Office buildings definitely dominate downtown Chicago architecture, but smack dab in the center of the Loop there are three religious buildings worth a visit. While this is just a beginner's course on Chicago's religious architecture in the downtown area, we hope it inspires a larger exploration.
St. Peter's Church is most recognizable from its three-story tall crucifix that reigns over Madison Street just west of Clark (110 W. Madison St.). Rather than stained glass windows adorning the interior, marble statues and bas reliefs line the interior of this Catholic sanctuary. You will find the depictions of the life and fraternity of St. Francis of Assisi, whose order of friars reside at the church. The Carrara marble windows are faux - not because of fake marble but because they really aren't windows. The church offers a little taste of Europe smack dab in the financial center.
Just around the corner is the Chicago Loop Synagogue (16 S. Clark St.). To enter the building you will walk under the bronze sculpture, entitled "Hands of Peace" by Henri Azaz. On the "Loop Interior Architectural Tour" with my company, Chicago Detours, we walk by the building and tour guests often ask about this curvy metal form. Surrounding it are letters that spell a blessing in both Hebrew and English, but the true beauty of this space is really seen from inside (call to make an appointment).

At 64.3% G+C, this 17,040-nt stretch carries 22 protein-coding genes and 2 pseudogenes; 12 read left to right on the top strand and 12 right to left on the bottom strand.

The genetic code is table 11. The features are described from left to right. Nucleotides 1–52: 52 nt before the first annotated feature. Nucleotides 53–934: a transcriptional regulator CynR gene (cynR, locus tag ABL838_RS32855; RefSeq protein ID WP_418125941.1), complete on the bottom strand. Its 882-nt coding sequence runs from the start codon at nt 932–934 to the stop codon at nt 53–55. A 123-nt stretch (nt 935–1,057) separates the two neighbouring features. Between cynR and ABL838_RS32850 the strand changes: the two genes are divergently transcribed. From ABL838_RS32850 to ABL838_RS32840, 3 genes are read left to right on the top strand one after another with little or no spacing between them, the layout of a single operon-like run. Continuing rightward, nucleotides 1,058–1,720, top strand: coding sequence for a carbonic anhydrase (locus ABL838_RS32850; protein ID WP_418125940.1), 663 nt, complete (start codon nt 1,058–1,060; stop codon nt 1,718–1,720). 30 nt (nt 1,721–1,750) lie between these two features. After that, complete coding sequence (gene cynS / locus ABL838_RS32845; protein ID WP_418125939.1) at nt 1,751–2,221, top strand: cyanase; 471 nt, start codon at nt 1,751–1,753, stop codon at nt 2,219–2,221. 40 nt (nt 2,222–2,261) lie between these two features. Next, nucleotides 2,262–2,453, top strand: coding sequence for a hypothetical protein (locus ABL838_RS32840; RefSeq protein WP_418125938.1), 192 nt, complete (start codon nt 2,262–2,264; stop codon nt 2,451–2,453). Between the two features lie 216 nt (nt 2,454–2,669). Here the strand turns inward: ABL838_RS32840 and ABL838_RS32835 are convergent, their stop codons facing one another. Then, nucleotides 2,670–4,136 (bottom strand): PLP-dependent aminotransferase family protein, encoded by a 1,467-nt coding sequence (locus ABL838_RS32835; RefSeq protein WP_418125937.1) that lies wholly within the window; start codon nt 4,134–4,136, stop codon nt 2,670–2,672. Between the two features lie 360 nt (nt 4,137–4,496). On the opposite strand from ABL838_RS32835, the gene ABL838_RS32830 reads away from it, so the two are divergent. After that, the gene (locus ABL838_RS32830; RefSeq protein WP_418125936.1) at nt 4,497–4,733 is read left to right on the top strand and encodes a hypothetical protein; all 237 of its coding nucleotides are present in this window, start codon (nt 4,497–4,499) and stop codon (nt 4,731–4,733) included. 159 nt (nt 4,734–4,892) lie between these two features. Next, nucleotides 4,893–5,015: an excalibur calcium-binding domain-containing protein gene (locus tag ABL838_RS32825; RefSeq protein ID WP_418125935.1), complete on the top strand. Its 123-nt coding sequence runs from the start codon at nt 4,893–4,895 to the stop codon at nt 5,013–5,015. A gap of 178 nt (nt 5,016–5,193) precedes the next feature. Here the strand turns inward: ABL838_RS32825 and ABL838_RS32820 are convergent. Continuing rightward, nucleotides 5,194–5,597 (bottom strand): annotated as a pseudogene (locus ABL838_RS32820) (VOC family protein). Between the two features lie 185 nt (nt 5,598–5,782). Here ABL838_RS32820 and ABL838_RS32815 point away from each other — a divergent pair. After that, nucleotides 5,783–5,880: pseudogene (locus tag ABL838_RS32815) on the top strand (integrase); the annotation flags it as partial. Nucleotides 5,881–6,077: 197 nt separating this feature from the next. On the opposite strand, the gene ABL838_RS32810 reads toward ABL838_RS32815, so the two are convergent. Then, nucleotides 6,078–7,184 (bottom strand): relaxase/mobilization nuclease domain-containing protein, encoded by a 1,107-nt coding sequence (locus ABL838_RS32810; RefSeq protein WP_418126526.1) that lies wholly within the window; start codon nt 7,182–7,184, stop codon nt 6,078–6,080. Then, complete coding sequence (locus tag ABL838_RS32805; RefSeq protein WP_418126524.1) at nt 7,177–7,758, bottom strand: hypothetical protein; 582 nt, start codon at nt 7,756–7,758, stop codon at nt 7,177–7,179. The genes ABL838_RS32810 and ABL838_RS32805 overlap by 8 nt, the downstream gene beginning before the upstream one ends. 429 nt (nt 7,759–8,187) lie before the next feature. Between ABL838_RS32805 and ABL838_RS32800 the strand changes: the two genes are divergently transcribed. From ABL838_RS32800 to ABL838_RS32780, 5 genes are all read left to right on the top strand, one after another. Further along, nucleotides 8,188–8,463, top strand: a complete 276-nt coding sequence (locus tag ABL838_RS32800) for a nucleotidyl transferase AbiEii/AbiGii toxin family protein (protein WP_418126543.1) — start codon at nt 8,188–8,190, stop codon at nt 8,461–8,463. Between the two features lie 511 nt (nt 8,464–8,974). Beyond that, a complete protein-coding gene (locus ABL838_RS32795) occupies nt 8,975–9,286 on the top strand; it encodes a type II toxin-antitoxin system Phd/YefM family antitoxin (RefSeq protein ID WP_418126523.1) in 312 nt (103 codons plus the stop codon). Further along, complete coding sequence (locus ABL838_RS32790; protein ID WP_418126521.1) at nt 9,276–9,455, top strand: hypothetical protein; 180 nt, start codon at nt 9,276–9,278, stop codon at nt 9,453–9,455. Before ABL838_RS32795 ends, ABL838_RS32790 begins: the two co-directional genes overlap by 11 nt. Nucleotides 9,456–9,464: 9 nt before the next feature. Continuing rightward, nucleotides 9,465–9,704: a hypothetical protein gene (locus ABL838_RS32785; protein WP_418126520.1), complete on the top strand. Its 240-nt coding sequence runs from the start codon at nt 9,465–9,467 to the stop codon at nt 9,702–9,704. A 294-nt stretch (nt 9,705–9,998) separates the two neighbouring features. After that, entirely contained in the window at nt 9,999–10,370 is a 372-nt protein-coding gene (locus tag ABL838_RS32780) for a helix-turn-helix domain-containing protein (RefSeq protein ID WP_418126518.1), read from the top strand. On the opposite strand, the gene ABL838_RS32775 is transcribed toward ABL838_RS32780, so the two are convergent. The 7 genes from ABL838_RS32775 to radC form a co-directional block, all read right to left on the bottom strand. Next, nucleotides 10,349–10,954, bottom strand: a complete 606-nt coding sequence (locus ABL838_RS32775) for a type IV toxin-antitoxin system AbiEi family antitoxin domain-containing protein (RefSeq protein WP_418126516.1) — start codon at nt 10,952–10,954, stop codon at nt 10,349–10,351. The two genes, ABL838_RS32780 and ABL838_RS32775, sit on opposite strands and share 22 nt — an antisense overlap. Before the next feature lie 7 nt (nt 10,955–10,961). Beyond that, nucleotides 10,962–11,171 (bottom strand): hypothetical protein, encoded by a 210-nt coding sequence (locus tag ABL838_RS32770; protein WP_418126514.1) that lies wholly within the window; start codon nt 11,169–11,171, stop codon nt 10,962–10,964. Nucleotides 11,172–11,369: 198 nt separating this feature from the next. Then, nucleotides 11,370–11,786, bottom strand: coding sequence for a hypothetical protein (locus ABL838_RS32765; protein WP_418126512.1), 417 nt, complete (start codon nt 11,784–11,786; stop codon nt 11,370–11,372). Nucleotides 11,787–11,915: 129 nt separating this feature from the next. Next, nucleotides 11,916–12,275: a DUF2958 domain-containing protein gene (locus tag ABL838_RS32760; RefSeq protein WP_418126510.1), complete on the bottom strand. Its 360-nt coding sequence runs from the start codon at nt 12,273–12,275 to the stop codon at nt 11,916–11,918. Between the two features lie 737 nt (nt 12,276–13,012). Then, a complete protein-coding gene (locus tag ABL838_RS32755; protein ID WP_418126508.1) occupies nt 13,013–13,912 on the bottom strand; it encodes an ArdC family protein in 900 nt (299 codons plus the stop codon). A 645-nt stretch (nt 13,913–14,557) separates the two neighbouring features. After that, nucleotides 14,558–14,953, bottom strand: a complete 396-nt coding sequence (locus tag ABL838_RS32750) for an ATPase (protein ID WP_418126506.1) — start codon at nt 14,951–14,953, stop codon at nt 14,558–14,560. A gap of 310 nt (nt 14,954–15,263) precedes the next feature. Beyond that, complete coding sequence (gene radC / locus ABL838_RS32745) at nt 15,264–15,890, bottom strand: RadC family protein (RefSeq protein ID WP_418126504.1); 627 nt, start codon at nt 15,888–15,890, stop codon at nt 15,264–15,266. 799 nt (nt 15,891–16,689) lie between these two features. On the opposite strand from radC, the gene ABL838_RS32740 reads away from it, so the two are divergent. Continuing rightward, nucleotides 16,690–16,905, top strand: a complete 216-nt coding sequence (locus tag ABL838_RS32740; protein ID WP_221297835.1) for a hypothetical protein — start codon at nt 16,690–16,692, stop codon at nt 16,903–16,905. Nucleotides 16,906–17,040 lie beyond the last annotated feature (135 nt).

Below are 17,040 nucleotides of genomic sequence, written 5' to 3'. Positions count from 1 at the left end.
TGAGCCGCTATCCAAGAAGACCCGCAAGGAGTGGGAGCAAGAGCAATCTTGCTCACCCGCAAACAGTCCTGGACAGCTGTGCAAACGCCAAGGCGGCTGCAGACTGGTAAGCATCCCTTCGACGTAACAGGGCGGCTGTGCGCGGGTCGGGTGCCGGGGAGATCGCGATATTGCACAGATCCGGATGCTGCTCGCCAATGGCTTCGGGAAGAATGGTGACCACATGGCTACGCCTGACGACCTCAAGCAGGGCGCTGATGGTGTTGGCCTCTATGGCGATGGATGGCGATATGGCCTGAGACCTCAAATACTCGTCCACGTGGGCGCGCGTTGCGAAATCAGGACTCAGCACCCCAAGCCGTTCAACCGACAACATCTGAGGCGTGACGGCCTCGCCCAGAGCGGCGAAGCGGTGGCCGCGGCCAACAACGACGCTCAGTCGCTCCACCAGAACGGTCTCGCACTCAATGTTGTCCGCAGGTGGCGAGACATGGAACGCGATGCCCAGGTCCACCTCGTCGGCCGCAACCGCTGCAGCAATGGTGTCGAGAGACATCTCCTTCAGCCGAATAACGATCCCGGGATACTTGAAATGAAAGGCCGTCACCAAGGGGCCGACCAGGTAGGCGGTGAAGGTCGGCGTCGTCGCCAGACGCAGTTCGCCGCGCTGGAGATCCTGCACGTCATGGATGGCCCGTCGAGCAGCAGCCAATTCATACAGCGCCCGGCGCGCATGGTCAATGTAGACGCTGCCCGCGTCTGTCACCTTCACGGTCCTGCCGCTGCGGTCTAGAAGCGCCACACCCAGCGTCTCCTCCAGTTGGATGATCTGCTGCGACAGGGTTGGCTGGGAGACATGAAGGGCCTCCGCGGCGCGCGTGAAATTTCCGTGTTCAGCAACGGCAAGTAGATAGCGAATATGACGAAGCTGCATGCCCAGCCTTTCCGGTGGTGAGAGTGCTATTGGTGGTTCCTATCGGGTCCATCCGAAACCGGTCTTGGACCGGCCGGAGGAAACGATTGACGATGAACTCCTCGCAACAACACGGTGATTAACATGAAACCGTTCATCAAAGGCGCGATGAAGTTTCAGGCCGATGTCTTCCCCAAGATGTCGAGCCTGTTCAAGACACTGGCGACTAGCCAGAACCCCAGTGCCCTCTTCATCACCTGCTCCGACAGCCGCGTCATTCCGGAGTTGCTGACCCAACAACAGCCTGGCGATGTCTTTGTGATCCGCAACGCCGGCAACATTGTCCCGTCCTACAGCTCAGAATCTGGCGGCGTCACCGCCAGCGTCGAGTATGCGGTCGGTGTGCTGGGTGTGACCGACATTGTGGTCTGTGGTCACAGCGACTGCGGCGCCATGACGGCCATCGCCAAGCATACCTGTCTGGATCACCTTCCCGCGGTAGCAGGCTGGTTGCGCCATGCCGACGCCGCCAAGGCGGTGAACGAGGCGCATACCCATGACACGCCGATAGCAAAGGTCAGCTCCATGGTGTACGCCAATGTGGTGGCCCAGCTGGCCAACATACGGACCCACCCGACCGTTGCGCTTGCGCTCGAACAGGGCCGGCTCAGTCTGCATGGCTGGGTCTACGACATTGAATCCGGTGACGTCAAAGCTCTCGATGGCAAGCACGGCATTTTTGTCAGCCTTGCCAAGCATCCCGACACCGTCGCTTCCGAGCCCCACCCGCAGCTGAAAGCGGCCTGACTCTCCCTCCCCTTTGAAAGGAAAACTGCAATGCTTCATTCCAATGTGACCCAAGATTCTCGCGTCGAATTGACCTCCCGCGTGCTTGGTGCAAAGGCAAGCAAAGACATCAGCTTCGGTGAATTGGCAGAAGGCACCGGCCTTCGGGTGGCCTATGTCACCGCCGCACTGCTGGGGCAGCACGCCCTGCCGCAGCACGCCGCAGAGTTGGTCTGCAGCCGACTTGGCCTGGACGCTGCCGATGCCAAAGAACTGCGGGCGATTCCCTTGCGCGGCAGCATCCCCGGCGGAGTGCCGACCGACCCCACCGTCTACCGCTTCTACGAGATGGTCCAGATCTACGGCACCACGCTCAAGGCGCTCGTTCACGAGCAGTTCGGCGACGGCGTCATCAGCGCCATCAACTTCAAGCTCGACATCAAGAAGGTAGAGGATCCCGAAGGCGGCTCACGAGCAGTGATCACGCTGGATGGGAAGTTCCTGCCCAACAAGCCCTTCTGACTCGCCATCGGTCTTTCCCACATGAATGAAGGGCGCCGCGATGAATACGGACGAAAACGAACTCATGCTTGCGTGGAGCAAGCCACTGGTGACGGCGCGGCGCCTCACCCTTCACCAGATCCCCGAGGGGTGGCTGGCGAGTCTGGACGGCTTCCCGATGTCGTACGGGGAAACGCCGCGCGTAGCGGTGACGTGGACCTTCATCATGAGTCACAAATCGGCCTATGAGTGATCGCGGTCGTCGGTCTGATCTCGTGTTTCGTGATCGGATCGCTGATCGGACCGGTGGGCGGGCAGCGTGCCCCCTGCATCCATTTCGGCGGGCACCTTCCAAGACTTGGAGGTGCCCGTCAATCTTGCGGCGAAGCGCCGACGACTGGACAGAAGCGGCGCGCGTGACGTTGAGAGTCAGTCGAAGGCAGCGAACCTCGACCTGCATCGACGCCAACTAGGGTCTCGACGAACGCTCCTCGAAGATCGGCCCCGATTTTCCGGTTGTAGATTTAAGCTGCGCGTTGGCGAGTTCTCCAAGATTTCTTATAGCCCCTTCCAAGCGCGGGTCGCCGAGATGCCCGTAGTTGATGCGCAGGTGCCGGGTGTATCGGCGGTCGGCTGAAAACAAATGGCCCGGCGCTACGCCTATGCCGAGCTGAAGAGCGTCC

Inside the entire eastern wall of the sanctuaryis a work of stained glass art by Abraham Rattner. Rattner arranged ancient Hebraic symbols in a harmony of light and color. Both the window and Azaz's sculpture were conceived with the architecture of the Synagogue, which held it's first services in this building in the fall of 1958.
The very centrally located Chicago Temple Building could probably be considered the most overlooked. Though it's located right on Daley Plaza, you wouldn't believe how many guests on the aforementioned walking tour say they've passed by it a thousand times and never stepped inside.
This 1920s skyscraper has a Neo-Gothic exterior with a spire on top. The entire thing is owned by the First United Methodist Church, and they chose the name "Chicago Temple" to suggest that the building housed more than the church. While the sanctuary fills the bottom floor, the other basement houses the Silk Road Theater, and most the levels above are offices for various businesses. Anyone from the public can easily pop into the sanctuary seven days a week to marvel at the grand Gothic arches and stained glass windows. The church also has a Chapel in the Sky, officially the highest place of worship in the world, and they offer free tours of it every day of the week at 2pm.
Imagine, these spiritual spaces exist among the major financial operations and the hustle and bustle of Chicago's Loop.